As for myself, I have been busy of late with various green activities. I participated in "Hands Across the Sands" last Saturday to protest offshore drilling, attended the Clean Energy Congress in Tallahassee on Monday and Tuesday, calling on the Fl. legislature to hold a special session on renewable energy this summer, and I attended a Transition Town meeting in Orlando today. All of this "greenwork" has got me thinking about oh so many things. And it has given me hope.
As an educator I cannot help but ask myself how I can contribute to the dissemination of knowledge about how to live more efficiently, more sustainably, how to prepare for a post-peak oil future, and how to turn this planet into something the seventh generation can use. Fortunately I am far from alone. Many people are asking themselves the same question.
The first one concerns public perception of the problem. According to an article in the Worldwatch Institute book, "2010 State of the World: Transforming Cultures from Consumerism to Sustainability"):
1. "Seventy percent of Americans already believe that climate change is a problem and 51% view it as a serious problem." (studies performed by Yale and George Mason Universities, p. 154)
So it is not just a bunch of anti-establishment hippies living on the fringe of society who are concerned about the future of the planet (though we need to thank the hippies for making us all more aware of the problem). Most people are now concerned. What's more, most of the world is making serious changes to transition to a greener, more energy-efficient, less-polluted future. Unfortunately, the United States lags behind most of the rest of the world in terms of making changes.
"Over the last four years, China has apparently reduced its carbon emissions, even while its economy grew 7% annually, using subsidy phaseouts for coal, market pricing for fuels, and new energy conservation policies." ("Eco-Economy,"p. 101)
In 2008, the European Union approved a "package to reduce greenhouse gas emissions by 20 percent, improve energy efficiency by 20 percent, and achieve a 20-percent share for renewables by 2020." ("2010 State of the World," p. xxii)
What about us? What are we doing?
"The U.S. holds less than 5 % of the world's population but produces nearly 25 percent of carbon emissions and has played the role of saboteur by failing to ratify the Kyoto Protocol and commit to reducing greenhouse gas emissions to 7 percent below 1990 levels." ("Oil and the Future of Energy, p. 21)
Its a sad story, people....
But not to worry. While our political and economic leaders may not be doing enough, we as a people are busy! Many Americans are involved in one way or another with envisioning a better future for the planet.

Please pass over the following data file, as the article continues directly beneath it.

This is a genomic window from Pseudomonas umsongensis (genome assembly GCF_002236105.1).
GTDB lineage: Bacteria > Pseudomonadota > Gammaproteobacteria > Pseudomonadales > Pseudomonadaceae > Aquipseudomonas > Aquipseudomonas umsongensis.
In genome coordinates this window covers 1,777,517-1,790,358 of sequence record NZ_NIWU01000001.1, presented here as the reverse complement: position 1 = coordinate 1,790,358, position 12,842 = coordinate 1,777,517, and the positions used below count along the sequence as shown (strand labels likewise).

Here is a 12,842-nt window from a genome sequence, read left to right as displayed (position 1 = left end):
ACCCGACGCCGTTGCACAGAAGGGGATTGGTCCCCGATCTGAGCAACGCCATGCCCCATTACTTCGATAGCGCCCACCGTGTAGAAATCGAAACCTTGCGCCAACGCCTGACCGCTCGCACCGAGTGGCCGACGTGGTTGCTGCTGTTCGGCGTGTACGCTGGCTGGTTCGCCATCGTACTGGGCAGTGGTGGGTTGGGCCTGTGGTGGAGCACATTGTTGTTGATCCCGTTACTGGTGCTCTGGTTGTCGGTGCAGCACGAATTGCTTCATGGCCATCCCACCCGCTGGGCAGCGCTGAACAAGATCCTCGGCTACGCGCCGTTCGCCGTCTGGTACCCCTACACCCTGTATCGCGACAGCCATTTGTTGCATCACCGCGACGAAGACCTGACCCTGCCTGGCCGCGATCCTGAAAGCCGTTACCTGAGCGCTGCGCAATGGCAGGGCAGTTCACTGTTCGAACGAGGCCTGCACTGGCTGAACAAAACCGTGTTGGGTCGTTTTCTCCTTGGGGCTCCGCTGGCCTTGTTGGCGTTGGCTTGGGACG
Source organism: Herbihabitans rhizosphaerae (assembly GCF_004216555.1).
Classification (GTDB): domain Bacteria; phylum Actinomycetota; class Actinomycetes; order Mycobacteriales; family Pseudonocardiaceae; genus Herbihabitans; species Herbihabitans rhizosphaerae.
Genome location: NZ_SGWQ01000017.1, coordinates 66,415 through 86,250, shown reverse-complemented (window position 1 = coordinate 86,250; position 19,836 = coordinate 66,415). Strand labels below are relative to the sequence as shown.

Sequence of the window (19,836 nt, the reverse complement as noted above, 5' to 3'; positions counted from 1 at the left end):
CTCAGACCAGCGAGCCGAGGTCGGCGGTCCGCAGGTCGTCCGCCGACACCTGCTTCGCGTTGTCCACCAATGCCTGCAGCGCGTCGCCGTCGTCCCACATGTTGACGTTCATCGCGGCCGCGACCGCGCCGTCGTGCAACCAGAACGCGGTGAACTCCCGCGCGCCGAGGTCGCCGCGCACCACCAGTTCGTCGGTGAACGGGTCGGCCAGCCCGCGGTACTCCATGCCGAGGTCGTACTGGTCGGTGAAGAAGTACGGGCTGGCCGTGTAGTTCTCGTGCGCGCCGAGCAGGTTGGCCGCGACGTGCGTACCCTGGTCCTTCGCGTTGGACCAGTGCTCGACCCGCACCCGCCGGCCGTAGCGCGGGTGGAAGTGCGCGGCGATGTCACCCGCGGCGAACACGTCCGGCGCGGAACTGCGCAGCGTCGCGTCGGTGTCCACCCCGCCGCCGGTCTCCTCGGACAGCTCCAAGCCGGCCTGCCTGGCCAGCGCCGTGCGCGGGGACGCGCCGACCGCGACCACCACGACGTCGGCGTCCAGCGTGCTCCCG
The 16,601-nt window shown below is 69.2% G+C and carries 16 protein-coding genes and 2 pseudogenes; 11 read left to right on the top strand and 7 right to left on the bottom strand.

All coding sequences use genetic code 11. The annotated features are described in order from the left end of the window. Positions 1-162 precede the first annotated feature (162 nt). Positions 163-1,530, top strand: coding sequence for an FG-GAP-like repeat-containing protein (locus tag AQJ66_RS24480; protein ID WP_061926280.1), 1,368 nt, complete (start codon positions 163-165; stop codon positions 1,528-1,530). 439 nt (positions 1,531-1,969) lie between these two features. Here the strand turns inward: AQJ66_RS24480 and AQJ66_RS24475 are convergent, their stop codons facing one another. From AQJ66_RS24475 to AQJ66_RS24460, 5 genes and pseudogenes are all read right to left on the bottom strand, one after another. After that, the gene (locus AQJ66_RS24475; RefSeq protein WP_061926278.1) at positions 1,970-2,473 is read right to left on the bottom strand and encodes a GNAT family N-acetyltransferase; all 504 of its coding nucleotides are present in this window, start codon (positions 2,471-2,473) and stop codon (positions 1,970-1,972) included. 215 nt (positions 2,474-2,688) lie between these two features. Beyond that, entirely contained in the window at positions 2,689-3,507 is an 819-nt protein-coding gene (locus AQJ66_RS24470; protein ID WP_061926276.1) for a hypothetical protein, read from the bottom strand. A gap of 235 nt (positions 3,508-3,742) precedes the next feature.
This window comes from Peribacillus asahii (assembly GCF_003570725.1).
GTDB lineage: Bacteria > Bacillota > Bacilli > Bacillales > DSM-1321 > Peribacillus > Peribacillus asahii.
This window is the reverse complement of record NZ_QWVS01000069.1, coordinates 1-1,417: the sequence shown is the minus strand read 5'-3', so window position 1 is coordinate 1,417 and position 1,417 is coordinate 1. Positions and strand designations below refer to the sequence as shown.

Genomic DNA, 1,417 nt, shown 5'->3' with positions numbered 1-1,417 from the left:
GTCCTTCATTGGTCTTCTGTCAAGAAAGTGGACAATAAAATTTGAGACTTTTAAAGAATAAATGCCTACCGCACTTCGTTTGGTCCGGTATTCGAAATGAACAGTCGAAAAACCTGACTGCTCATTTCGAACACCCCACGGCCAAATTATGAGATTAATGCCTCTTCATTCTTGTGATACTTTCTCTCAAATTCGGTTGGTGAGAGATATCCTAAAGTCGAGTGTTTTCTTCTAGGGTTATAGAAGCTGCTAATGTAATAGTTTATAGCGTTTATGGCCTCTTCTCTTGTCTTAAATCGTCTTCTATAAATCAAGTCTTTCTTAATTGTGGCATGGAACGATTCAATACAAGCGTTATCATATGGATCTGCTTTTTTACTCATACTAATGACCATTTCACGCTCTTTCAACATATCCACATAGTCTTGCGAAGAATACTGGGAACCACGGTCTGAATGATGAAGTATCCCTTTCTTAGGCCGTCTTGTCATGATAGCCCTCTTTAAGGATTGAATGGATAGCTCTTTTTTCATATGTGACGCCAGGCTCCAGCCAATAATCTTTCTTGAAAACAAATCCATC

Thousands of people came out to hold "Hands Across the Sands" at beaches and deserts all over the planet in response to the horrendous oil spill in the gulf. With little advance notice or time to organize, a movement took place in which strangers all around the world gathered on beaches and held hands to protest offshore drilling and to call for a move to green energy. On the little corner of New Smyrna Beach where I went we easily had a couple hundred people. It was exhilerating and empowering!
Only a few days later environmentalists, activists, community gardeners, solar power businessmen, and educators from every part of Florida gathered in the state capitol of Tallahassee in the House Chambers for a Clean Energy Congress to discuss and vote on a solution to our current use of fossil fuels and the damage it is causing to the planet and the economy. The congress met for two days and put forth several important proposals for policies on solar energy, electric cars, a ban on offshore drilling, a 20/20 RPS (Renewable Portfolio Standards) for Florida, grants and rebates for alternative grid and fuel systems, and a green energy education policy designed to educate children, university students, businesses, and communities about sustainability and energy efficiency. Like the "Hands across the Sands" event, this event was organized in a short amount of time but 120 delegates showed up and we were productive.
The oil spill in the gulf is a tragedy but it has galvanized activity and inspired people to get busy trying to transition us into a green economy. Keep up the good work, people!!!!
As for me, I have my mother (Michaele Lee Davis) to thank for raising my awareness at an early age about the importance of treading lightly on the earth. As one of the original environmentalists (AKA hippie) my mom had us doing organic gardening, washing our hair in the rain, heating up our water with a solar water heater and buying local when I was just a child of 9.
She taught me to respect animals and plants, not to take up too much space, and to avoid getting caught up in American materialism. I may not have learned well all the lessons she taught me but I am trying...